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A field study of the number of main shoot leaves in wheat in relation to vernalization and photoperiod

  • E. J. M. Kirby (a1)

Summary

The number of leaves formed on the main shoot of a wheat plant is an important developmental feature, and a method of predicting this is essential for computer simulation of development.

A model function was used to estimate vernalization from simulated sowing dates throughout a season. When expressed in terms of thermal time, it was estimated that a plant might be fully vernalized soon after seedling emergence or take up to about 1000 °Cd, depending on sowing date. When the simulated progress of vernalization was related to main shoot development (primordium initiation and leaf emergence) it was found that there were substantial differences between sowings in the rate of vernalization at comparable stages of apex development.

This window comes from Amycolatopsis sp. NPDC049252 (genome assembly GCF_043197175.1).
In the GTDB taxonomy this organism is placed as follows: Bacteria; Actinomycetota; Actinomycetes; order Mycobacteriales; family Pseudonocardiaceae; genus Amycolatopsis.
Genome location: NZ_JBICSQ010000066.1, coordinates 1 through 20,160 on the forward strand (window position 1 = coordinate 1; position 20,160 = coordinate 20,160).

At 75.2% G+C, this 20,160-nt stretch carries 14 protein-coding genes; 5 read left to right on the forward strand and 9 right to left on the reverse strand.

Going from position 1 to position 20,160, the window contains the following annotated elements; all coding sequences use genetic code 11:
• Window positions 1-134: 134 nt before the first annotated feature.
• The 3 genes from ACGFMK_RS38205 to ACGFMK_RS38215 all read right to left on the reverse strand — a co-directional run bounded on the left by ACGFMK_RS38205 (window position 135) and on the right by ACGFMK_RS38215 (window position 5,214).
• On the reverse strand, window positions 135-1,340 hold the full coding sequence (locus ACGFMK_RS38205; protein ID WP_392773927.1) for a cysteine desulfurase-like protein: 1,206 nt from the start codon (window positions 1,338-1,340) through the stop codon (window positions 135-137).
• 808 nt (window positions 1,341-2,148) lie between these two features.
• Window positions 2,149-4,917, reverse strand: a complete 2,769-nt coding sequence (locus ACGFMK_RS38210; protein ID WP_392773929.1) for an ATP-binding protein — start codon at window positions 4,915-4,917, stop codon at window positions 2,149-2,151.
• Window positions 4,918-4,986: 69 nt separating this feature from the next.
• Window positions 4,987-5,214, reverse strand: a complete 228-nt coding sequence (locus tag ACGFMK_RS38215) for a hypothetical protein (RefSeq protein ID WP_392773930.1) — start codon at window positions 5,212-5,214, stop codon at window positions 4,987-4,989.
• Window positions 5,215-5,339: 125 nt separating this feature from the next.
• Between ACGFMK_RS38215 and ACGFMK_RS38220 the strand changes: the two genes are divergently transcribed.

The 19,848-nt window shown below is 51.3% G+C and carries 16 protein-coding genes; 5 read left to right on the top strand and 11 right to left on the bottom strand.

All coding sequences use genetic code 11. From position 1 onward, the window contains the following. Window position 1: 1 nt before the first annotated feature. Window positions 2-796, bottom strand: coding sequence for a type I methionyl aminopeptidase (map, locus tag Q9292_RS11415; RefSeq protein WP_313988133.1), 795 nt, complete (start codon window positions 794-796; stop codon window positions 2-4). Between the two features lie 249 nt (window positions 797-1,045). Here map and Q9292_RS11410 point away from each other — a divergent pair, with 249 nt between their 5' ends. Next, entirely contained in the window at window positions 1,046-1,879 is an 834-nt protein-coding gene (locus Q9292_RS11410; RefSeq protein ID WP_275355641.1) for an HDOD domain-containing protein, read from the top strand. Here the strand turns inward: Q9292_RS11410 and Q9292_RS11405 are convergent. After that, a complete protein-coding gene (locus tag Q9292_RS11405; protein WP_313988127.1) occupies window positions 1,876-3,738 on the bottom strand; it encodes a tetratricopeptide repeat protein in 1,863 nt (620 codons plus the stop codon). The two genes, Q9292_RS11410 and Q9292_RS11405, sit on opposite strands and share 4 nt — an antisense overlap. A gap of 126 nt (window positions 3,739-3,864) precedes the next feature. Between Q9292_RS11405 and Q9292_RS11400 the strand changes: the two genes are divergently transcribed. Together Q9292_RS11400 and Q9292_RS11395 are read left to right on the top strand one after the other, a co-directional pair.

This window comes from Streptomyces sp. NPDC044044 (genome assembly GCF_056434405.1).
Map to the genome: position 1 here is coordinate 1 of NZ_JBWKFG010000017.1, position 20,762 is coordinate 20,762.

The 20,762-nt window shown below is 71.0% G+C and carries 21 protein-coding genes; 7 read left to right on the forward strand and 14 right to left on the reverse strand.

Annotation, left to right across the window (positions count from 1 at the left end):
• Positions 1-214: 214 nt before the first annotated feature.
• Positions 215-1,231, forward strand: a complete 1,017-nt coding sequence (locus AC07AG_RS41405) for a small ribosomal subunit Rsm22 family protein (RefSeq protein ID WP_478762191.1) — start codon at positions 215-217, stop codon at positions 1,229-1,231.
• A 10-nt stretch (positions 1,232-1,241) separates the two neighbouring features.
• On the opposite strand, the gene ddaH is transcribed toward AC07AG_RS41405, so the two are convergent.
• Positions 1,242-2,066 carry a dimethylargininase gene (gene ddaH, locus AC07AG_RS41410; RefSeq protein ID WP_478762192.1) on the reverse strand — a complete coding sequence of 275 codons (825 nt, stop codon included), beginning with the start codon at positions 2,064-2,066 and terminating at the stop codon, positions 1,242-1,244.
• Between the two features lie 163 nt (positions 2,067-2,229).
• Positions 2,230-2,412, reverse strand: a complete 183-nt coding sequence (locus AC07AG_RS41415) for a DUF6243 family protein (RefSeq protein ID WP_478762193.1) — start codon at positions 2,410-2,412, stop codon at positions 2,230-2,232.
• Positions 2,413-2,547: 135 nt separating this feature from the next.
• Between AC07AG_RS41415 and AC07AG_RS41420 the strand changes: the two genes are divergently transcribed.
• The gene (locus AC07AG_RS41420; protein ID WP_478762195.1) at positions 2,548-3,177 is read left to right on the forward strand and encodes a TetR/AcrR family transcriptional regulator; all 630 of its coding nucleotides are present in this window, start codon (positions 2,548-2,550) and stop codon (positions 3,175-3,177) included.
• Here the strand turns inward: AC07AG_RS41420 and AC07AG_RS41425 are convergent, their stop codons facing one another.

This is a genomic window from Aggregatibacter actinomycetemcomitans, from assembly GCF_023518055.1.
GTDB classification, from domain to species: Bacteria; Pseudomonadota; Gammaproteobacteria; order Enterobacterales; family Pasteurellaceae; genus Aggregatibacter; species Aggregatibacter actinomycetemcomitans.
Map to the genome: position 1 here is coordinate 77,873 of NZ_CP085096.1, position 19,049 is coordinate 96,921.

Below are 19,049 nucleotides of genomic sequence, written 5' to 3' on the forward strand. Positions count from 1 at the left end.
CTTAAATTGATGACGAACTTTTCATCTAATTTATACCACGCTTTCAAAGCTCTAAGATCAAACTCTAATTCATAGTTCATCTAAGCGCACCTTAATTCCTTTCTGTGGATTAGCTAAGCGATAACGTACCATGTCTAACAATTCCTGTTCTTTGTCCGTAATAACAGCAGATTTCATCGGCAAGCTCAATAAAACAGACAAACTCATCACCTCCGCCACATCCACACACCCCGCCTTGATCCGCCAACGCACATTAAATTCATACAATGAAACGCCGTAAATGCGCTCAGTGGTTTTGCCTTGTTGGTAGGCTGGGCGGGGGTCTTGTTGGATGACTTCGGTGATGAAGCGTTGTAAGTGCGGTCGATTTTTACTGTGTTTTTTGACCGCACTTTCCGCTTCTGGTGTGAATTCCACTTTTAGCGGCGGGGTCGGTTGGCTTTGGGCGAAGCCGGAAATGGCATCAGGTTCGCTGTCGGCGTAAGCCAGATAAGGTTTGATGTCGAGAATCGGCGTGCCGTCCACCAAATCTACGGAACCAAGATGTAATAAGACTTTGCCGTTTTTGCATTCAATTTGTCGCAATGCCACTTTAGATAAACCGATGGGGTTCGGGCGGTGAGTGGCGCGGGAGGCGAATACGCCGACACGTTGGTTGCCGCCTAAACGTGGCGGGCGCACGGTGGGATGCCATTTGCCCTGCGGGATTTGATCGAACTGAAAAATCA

A number of field experiments done in Britain from 1980 to 1984 with prominent commercial varieties, sown at various times from September to March, were analysed in terms of the thermal time to full vernalization and the photoperiod at the time of full vernalization, with vernalization simulated by the model function. In both winter and spring varieties, both of these variables significantly affected the number of main shoot leaves. Multiple linear regression using these two variables accounted for between 70 and 90% of the variance in leaf number, depending on variety.

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A field study of the number of main shoot leaves in wheat in relation to vernalization and photoperiod

  • E. J. M. Kirby (a1)

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